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Even though the United Nations climate summit wraps up today, negotiations are likely to go into overtime this weekend as countries remain undecided on what stays in the final version of the COP26 cover decision.

Several of yesterday’s events focused on how cities, regions and built environments can help address the climate crisis, but another hot topic Thursday was loss and damage — a reported sticking point in negotiations between the nearly 200 countries signed on to the Paris Agreement. Developing countries are the least responsible for causing climate change but are already bearing the brunt of climate disasters like hurricanes, wildfires and floods, as well as slow-moving crises like sea level rise. Rich countries, they argue, should compensate vulnerable ones when they experience irreparable harm brought on by the climate crisis.

That the issue shows up in the draft text at all is notable — COP26 president Alok Sharma was “encouraged that the mood music has changed somewhat” in negotiations on the issue earlier this week — but developing countries continue to express frustration over the lack of action from their wealthier counterparts.

“Adaptation and loss and damage continue to remain low on the global climate agenda, despite strong evidence of the devastating impacts of extreme climate impacts and weather events on the African people and economies,” Augustine Bantar Njamnshi of the Pan African Climate Justice Alliance said in a press conference Friday morning, shortly after the release of the latest draft text.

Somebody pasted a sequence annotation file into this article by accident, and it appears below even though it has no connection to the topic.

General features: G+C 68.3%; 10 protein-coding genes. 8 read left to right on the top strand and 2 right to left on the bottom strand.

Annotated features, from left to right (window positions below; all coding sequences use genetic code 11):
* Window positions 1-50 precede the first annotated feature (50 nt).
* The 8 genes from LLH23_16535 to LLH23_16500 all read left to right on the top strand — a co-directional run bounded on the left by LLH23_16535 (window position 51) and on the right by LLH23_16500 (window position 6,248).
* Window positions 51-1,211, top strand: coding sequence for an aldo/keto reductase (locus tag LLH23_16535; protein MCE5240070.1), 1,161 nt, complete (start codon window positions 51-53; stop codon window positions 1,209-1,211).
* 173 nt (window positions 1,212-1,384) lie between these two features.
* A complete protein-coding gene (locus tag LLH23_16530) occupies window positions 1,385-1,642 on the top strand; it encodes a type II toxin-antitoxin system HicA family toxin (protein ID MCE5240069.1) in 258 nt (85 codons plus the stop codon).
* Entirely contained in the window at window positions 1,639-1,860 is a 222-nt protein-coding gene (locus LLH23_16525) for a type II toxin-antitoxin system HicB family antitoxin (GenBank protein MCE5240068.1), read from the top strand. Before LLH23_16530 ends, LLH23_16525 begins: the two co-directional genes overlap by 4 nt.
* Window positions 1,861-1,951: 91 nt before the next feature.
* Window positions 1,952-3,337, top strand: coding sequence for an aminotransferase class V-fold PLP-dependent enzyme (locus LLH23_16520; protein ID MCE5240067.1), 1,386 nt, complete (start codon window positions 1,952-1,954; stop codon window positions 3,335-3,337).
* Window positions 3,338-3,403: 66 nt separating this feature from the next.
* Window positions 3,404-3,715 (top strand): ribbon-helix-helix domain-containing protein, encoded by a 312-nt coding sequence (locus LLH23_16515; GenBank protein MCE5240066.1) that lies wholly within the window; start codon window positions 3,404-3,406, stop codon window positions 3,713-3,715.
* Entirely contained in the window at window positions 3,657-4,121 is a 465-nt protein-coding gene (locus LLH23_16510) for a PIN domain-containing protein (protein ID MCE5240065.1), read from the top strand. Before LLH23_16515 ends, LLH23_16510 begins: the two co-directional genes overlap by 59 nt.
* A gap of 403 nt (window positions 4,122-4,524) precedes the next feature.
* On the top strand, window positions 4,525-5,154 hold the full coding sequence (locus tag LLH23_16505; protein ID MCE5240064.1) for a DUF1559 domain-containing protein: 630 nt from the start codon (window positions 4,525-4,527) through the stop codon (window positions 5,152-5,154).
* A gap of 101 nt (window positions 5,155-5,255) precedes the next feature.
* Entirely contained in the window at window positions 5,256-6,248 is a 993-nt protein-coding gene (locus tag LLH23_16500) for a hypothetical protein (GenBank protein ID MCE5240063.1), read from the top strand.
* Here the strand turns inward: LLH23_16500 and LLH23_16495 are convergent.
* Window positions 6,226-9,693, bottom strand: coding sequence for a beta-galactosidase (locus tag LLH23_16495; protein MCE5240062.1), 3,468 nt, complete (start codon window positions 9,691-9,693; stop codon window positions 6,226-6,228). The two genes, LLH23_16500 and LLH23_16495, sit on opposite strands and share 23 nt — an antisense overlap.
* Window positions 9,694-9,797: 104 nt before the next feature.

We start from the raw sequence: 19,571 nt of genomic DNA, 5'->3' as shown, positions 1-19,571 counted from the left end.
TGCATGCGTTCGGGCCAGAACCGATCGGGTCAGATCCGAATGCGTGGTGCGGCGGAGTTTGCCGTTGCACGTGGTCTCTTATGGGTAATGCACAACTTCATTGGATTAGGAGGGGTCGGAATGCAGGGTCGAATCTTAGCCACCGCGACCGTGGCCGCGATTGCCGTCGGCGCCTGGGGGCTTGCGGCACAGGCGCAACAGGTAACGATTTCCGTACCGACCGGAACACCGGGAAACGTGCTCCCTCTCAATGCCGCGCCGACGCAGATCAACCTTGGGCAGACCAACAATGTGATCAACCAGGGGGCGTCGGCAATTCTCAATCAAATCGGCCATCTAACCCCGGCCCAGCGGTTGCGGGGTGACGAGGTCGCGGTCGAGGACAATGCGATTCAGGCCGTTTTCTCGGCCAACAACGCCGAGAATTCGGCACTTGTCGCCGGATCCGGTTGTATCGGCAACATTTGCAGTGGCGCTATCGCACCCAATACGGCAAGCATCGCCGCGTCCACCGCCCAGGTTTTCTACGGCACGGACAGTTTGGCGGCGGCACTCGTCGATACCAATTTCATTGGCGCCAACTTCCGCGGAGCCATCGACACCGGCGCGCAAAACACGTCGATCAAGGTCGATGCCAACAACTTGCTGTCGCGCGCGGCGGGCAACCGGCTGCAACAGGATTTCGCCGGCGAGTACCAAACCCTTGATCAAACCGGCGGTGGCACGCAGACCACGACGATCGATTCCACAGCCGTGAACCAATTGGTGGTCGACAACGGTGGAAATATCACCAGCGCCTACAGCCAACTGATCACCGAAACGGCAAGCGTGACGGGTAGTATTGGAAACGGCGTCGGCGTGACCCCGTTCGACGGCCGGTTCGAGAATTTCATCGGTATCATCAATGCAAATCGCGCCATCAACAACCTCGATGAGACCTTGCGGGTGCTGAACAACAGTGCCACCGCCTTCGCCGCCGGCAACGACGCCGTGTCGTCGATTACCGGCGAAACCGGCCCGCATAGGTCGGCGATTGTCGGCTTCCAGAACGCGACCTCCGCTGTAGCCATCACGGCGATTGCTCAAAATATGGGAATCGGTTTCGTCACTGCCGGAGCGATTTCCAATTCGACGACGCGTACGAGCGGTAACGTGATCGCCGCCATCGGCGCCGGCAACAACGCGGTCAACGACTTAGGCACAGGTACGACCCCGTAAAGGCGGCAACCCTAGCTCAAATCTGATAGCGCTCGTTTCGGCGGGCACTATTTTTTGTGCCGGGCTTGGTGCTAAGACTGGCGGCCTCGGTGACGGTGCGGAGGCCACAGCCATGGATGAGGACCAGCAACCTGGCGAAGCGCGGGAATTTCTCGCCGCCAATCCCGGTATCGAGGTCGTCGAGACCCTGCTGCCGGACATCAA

Meanwhile, the language related to fossil fuels — which are being mentioned in official draft text for the first time this year — has been watered down. An earlier version urged countries to “accelerate the phasing-out of coal and subsidies for fossil fuels.” The latest draft walks back some of that call to action, instead pushing for a phaseout of “unabated coal power” — opening the door for coal use to continue alongside technologies like carbon capture and storage — and an end to “inefficient subsidies for fossil fuels,” meaning only some — not all — subsidies would be phased out.

“We need to understand that one more cent in any new fossil fuel project is the investment in our children and their children's destruction,” human rights activist Kumi Naidoo said at a Friday morning press conference slamming the weakening of the draft text.

Today marks the last official day of the summit, and the events, pavilions and press conferences will come to a close. But it’s entirely possible the negotiations of the COP26 text could carry on through the weekend as countries nail down the final details.

Stay tuned for final updates on COP26 as the conference wraps up its last day here in Glasgow.